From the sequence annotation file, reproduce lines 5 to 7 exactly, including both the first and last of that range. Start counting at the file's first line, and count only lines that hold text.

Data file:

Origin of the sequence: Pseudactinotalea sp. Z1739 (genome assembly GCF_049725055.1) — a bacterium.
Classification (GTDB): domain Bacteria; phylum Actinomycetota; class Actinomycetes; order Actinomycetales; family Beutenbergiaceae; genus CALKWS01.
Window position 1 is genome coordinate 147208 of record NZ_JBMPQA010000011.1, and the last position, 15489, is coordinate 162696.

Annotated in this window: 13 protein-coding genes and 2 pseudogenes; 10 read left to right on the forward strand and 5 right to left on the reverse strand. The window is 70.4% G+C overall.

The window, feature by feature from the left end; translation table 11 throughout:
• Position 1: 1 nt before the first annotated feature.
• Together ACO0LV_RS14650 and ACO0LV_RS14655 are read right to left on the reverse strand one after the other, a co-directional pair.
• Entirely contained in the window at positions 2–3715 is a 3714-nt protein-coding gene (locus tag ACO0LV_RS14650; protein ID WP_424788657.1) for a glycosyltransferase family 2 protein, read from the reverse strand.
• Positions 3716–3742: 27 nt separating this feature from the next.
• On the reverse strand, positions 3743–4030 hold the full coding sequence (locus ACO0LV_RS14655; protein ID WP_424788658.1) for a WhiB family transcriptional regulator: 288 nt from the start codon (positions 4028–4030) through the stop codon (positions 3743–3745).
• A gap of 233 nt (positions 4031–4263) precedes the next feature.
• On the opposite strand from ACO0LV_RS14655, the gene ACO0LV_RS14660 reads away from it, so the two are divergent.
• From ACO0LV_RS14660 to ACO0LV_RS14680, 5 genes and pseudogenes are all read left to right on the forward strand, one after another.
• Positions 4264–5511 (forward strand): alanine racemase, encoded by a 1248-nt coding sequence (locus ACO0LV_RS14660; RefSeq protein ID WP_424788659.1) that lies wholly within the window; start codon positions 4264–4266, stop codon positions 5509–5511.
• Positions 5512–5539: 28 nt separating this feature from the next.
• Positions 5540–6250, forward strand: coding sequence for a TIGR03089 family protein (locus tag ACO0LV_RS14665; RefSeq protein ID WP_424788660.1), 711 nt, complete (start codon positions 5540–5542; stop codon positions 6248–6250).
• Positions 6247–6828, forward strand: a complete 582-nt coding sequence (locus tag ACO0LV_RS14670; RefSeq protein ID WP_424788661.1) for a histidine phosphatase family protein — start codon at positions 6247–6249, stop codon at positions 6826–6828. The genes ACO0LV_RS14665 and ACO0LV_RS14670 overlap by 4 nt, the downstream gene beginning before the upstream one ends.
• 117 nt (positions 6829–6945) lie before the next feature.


The window, feature by feature from the left end; translation table 11 throughout:
• Position 1: 1 nt before the first annotated feature.
• Together ACO0LV_RS14650 and ACO0LV_RS14655 are read right to left on the reverse strand one after the other, a co-directional pair.